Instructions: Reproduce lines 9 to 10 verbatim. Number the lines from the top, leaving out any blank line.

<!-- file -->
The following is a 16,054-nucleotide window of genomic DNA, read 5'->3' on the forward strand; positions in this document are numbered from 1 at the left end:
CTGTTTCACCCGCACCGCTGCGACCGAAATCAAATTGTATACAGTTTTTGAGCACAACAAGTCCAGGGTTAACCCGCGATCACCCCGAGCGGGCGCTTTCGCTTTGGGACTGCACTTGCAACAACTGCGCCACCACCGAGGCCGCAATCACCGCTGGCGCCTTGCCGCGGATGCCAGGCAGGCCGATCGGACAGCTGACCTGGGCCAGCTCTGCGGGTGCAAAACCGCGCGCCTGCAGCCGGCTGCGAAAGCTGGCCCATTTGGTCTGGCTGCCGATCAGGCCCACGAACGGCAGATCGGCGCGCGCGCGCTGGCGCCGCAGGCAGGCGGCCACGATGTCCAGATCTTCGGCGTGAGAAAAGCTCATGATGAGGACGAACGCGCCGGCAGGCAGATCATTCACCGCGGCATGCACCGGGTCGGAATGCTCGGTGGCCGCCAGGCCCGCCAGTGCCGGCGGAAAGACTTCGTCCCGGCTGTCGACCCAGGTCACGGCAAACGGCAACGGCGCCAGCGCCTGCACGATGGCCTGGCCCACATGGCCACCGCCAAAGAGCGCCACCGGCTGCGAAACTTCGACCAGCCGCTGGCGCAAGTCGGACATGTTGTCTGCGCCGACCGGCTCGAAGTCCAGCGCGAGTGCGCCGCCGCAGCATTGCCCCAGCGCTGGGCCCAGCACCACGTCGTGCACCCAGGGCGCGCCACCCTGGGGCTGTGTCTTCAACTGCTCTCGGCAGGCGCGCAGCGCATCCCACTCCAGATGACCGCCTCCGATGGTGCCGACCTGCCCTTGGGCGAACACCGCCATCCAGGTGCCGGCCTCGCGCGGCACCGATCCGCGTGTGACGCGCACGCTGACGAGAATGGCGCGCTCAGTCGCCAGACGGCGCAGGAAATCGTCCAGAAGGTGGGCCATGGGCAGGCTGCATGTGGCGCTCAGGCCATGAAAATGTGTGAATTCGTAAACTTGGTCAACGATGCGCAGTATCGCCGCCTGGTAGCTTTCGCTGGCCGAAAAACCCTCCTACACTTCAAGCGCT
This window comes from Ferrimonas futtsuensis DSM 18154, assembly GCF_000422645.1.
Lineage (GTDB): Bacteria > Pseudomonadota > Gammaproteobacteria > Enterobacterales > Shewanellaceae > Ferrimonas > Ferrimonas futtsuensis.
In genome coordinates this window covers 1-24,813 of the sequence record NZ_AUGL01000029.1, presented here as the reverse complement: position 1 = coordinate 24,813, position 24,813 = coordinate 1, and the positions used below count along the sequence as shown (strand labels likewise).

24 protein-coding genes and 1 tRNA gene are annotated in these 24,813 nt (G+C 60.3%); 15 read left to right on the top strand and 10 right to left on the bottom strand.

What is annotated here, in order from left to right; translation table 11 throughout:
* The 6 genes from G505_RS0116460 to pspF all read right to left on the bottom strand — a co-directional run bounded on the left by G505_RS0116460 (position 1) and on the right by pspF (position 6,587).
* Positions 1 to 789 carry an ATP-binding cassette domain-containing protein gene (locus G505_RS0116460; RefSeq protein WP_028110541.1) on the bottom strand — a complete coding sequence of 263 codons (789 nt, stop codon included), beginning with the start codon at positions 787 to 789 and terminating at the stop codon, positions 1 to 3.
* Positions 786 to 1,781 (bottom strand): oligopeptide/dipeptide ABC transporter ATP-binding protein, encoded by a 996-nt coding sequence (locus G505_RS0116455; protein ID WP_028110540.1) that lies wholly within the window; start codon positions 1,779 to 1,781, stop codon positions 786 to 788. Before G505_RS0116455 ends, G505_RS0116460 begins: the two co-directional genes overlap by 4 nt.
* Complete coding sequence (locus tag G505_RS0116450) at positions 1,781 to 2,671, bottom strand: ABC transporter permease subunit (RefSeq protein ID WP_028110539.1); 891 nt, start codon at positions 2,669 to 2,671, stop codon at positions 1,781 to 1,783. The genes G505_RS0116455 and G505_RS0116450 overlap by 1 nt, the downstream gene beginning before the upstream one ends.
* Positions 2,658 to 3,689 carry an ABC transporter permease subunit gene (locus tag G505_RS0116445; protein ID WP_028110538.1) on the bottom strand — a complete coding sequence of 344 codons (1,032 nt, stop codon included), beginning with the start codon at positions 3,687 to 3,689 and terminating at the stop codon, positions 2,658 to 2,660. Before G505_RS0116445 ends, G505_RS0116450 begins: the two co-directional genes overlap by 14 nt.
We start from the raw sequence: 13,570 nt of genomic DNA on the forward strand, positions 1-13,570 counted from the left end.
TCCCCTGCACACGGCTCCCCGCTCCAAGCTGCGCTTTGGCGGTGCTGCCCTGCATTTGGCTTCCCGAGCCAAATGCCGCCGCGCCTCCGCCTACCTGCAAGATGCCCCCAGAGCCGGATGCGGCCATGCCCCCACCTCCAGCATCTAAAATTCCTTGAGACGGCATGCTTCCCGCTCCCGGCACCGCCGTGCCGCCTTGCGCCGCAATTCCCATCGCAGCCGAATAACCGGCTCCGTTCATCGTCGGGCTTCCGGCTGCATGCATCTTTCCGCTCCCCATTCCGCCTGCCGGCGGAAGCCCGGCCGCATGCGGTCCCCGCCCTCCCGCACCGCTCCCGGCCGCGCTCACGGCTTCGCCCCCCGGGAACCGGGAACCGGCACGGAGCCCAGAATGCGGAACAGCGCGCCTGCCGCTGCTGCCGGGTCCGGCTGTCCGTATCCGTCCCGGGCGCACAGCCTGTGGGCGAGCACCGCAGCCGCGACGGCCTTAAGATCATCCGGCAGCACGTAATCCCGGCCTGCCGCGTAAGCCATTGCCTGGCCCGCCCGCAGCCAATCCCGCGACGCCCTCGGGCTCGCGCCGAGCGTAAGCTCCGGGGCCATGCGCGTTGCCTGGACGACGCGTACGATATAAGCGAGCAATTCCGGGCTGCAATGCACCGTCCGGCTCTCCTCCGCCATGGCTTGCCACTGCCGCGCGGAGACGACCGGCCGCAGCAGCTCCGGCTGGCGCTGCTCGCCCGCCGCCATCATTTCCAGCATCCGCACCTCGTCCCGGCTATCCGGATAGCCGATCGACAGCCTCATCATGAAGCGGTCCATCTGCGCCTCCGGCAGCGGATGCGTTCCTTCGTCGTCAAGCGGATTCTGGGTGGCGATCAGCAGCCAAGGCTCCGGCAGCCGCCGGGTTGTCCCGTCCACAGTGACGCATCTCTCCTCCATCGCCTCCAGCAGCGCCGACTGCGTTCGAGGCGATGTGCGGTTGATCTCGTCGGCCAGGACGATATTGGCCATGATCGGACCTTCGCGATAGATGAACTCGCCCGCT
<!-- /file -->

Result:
* Positions 1 to 789 carry an ATP-binding cassette domain-containing protein gene (locus G505_RS0116460; RefSeq protein WP_028110541.1) on the bottom strand — a complete coding sequence of 263 codons (789 nt, stop codon included), beginning with the start codon at positions 787 to 789 and terminating at the stop codon, positions 1 to 3.
* Positions 786 to 1,781 (bottom strand): oligopeptide/dipeptide ABC transporter ATP-binding protein, encoded by a 996-nt coding sequence (locus G505_RS0116455; protein ID WP_028110540.1) that lies wholly within the window; start codon positions 1,779 to 1,781, stop codon positions 786 to 788. Before G505_RS0116455 ends, G505_RS0116460 begins: the two co-directional genes overlap by 4 nt.